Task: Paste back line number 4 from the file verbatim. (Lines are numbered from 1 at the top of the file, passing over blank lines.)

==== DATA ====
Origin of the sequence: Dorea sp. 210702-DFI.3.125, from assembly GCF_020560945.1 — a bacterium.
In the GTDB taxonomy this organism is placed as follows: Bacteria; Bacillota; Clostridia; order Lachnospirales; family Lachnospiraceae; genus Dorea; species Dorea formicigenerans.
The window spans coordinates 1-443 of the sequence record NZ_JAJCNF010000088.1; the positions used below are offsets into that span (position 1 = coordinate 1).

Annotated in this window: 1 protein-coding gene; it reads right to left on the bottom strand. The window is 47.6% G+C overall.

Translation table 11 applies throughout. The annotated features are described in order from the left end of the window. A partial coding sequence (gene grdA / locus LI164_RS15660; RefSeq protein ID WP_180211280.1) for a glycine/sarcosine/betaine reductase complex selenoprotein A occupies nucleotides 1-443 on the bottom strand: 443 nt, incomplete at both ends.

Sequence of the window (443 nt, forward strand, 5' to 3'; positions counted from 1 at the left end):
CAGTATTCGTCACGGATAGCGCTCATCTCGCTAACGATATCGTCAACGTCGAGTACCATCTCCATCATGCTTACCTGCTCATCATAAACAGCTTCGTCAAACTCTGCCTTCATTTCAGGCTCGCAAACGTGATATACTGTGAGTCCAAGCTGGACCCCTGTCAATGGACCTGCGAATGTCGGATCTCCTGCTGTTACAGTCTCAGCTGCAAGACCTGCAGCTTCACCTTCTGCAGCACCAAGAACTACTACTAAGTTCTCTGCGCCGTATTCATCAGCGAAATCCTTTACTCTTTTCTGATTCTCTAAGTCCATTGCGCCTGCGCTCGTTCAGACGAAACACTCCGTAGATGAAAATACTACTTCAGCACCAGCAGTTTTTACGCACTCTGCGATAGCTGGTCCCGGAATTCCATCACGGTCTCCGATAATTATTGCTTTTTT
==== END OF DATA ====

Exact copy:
Annotated in this window: 1 protein-coding gene; it reads right to left on the bottom strand. The window is 47.6% G+C overall.